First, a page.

We have recently been asked the reason behind the name Engleric and are delighted to re-produce this article written many years ago for the village magazine.  Mrs Irene Cranwell, village historian, wrote articles for many years under the guise of the village pumps.  They were written in Essex dialect as she imagined the pumps would speak if they had a voice.  So here is the Crawley End Pump, appropriately enough, expounding on the history of Engleric:


A “Repeat”

Well – would you believe it?  I have had a special request to repeat a story I told you years ago.  An’ seeing as how I was asked so nicely – well – who could refuse?  I’ll tell ye about a gentleman who lived in Chrishall hundreds o’ years ago.  Ever such an important man he was, name o’ Engleric (pronounced eng-l-ric).  They didn’t hev any surnames in they days ye know, an’ he owned quite a bit o’ land hereabouts.  He was a caution, an’ no mistake.

This here Engleric as a priest, an’ a farmer too – like most priests were then.  He was a great benefactor to the church – oh, did you know that when he was about, the church in Chrishall was dedicated to the Blessed Virgin Mary?  Stood on the same spot as the church we hev now. (You can still see a trace or two of the hold church if you know where to look).  – Well now what was I saying?  Oh yes, about Engleric.  I did hear as how he founded a monastery called St Martin le Grand in 1056.

Engleric was ever so well known in the Eastern shires – that was in the time of King Harold – you know, he who got killed by hevin’ an arrer shot in his eye – but this here Engleric was different to many of his contemporaries, an’ he really did care for his fellow man, an’ by that I mean the poor folk – an’ they really was poor then.  Mind you, it wouldn’t be very wise to pry into some of the ways he got things done.  He was in a position of great power, ye know.  An’ when he decided that a virgate or two here, and a virgate or two there might be of some use to his beloved peasants, well – he just took ‘em.

There wasn’t many as concerned themselves about the poor, but he did – he was a sort of early Robin Hood, ye might say.  ‘Course, he didn’t ought to hev snook land away from owd Lefte – 30 acres it was in Crawley Bury (or Crowley Bury, as it was knowed then).  Cor, that owd Lefte wasn’t half mad.  He went orf an’ lived in Lofts Hall, Elmdon (spelt Helmedene then).  They told me that is how Lofts Hall got its name.

Well, some years arter William conquered the land, he made a sort o’ inventory of all the vills an’ farms, an’ woodlands an’ cattle an’ people (men, that is, women didn’t count then) an’ he even counted the beehives.  It was all writ down in two books a big un an’ a little un. The part all about here was put in the little book. The people called it the Domesday Book, ‘cos they thought it was like the great reckoning of Doomsday.

Well – the King had his hands full trying to subdue the English, and it became his policy not to offend ‘em any more than he could help, so he appointed three men to be his commissioners who the people knew well, an’ who they respected.  They had to take down all the particulars ready for the book.  They were” William the Norman (he was the Bishop of London), Ralf the Staller (he had been a favourite of the gentle owd king folks called Edward the Confessor) and Engleric, the priest, who everybody loved – well, that is all the poor people he helped.  I don’t suppose Lefte loved him very much.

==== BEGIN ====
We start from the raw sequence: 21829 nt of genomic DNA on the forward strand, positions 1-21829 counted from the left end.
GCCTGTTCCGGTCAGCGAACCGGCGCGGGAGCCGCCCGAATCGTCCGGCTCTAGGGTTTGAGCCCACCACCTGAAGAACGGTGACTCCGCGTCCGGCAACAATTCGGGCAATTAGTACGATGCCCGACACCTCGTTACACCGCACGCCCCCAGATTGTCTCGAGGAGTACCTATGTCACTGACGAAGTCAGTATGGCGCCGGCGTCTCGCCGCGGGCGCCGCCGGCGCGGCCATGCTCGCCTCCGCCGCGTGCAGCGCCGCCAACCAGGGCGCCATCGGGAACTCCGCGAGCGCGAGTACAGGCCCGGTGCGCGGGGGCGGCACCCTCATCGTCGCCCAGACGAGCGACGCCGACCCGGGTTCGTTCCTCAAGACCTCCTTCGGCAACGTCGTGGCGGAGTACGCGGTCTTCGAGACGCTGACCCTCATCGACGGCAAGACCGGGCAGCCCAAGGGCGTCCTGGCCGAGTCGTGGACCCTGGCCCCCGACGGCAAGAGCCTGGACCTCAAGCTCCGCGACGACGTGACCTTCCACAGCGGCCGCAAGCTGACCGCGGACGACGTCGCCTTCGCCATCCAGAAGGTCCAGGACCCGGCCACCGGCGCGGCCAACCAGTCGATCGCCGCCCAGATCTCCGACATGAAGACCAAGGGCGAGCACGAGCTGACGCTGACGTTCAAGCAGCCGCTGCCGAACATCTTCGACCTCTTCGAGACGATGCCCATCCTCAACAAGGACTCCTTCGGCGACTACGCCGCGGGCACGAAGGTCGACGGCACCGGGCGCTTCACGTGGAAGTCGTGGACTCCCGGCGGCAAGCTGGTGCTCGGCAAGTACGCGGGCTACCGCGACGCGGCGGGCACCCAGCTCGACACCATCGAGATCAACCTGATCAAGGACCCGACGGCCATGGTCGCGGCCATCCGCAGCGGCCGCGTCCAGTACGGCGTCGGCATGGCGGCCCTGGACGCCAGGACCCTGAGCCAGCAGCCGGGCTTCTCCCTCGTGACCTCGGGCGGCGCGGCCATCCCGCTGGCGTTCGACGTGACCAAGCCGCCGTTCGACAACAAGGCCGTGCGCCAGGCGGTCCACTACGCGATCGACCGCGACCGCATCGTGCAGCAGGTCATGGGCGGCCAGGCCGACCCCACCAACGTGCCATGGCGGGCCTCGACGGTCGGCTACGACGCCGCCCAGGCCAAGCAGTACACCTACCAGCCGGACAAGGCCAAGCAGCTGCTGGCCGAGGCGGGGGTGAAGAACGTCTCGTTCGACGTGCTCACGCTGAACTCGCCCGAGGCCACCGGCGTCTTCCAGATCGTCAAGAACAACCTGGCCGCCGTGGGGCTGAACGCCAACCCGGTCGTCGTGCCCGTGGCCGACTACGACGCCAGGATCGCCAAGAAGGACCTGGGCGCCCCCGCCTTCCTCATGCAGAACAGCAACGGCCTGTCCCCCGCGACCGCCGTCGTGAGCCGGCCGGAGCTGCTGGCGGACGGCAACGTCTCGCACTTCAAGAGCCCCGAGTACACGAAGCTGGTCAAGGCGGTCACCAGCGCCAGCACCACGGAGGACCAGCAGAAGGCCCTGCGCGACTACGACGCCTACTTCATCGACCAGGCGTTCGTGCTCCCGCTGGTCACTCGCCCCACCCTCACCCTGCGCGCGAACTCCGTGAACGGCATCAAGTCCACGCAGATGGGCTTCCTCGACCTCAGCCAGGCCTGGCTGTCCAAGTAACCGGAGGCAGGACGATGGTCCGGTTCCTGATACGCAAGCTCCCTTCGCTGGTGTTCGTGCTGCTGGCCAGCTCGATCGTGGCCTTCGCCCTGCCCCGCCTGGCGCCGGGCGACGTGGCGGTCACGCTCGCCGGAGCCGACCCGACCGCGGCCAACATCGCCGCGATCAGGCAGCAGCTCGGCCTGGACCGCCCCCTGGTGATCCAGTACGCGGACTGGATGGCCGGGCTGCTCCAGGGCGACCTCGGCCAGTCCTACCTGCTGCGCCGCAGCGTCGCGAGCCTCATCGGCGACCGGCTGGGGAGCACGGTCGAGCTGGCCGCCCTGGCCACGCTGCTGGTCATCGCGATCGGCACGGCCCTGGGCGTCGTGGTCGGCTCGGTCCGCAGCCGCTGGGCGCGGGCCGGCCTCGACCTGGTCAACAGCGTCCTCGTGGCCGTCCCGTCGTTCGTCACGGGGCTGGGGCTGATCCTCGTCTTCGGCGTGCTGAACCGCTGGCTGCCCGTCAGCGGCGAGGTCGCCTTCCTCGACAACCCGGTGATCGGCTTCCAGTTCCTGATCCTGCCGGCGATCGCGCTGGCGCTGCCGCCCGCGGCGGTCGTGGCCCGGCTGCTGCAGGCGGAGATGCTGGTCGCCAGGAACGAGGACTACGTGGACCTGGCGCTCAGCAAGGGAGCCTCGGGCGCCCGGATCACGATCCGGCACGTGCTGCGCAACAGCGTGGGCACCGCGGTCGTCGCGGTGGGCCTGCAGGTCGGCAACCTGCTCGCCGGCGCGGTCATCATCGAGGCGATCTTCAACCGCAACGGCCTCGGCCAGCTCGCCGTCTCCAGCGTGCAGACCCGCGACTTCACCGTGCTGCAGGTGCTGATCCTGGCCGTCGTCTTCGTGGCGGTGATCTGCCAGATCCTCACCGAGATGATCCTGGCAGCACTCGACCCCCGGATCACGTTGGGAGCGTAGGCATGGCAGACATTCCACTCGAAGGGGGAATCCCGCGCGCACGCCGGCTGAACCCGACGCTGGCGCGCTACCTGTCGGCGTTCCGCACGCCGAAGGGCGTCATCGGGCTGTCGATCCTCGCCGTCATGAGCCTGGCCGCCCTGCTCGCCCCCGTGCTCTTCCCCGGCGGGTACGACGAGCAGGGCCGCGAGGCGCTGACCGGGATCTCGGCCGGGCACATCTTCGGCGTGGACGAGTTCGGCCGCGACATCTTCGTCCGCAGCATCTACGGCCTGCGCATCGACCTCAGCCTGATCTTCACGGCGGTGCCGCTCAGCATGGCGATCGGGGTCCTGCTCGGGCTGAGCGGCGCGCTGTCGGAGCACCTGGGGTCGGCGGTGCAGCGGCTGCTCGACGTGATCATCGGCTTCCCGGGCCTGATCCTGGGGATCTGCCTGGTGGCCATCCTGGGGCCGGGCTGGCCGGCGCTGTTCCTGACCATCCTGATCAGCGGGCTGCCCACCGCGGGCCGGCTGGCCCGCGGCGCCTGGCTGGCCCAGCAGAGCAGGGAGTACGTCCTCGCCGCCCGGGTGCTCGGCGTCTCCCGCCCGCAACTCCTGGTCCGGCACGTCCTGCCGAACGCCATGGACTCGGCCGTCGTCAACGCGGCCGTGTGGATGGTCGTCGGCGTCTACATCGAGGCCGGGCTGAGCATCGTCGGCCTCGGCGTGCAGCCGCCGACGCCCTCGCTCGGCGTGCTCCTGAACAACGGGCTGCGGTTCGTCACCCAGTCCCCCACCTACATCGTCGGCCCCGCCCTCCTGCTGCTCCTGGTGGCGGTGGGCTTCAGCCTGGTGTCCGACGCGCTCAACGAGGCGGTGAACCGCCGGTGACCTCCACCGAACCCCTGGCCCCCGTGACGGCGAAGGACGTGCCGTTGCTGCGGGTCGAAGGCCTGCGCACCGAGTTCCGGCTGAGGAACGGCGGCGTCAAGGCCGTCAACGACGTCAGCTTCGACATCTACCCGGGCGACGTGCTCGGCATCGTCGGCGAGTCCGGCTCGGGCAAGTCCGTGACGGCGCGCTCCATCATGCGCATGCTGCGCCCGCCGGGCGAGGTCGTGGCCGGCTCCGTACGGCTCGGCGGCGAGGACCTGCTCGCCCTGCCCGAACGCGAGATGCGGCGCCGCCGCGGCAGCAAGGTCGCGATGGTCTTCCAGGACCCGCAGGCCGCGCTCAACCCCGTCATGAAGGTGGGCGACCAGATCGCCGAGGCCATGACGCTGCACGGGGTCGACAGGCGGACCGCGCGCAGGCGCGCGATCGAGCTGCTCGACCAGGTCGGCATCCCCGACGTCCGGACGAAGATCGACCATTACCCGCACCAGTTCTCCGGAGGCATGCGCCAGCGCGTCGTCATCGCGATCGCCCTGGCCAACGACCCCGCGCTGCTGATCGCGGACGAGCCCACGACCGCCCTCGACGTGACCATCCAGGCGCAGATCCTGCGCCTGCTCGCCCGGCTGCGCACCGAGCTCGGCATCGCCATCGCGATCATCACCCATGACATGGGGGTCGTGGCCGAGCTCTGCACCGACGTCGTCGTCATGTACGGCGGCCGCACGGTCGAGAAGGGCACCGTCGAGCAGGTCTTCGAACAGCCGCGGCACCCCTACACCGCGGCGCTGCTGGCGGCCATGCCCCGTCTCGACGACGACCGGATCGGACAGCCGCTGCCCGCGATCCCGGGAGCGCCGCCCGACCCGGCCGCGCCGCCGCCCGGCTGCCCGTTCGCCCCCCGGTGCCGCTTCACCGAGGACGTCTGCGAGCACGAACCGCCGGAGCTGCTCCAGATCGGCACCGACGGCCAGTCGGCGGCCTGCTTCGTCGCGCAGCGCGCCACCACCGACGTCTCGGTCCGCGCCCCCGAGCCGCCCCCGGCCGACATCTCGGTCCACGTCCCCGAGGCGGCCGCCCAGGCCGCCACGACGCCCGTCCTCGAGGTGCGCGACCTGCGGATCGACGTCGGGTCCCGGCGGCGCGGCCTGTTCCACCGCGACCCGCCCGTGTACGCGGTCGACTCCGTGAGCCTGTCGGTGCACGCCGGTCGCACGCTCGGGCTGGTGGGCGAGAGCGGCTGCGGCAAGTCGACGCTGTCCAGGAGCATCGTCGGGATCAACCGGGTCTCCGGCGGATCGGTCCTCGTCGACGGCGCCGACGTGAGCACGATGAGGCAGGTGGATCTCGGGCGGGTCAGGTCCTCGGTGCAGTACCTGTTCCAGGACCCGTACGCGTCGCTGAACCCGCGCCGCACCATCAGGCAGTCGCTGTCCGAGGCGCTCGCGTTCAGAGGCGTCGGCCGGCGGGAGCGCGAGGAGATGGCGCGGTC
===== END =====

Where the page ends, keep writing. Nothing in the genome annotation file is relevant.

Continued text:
Well – arter quite a time the way Engleric had been going on – annexing bits o’ land all over the place – came out an’ all his land was took away from him an’ the King give it all to Eustace de Bologne. (He lived where Chiswick Hall now is – I’ll tell ye about he another time, if he like).  Naturally Eustace an’ Engleric got to loggerheads, an’ they was enemies for a long time.  But I did hear as how they made it up arterwards, an’ to make it fair, Eustace gave the land in Chrishall which had belonged to Engleric to the Canons of St Martin le Grand, so I count, in a roundabout way, Engleric was satisfied seeing as how it went to a monastery he had founded.

Ah!  There’s been some run owd goings on, I reckon.

Footnote: Sometimes Engleric is spelled Ingleric.  Never mind – same chap.

Postscript to “why?” (August 96 issue)

Why “Engleric” for the houses built in the close in Crawley End?  When the houses were first erected, the Parish Council at that time strongly objected to the name provisionally given by the builds – ‘Plum Tree Court’ – and the Rural District Council, as it was then, invited a list of names that would meet with approval.  Somebody what you know ‘unted through her village records and come up with three (tho’ there are dozens more) – Engleric, Pinkeneys and Penruddock.  As you know, two of these names hev bin used. You now know the story of Engleric (I’ve allus had a soft spot for that owd devil) – I hev mentioned the Pinkeney family – an’ poor old Penruddock ‘ad his head cut off at Exeter.  Very colourful character ‘e was.  P’raps I’ll resurrect his life story one day.  That is – if you’d like me to.

The Crawley End Pump


This fits very nicely with our ‘Through the keyhole’ project which we have going on at the Archive currently.  Do call in and see us to see what more details we have about the village houses and if you have information about your house and/or deeds we could copy please do get in touch.  We look forward to seeing you.

The picture above shows Crawley End before the Engleric houses were built.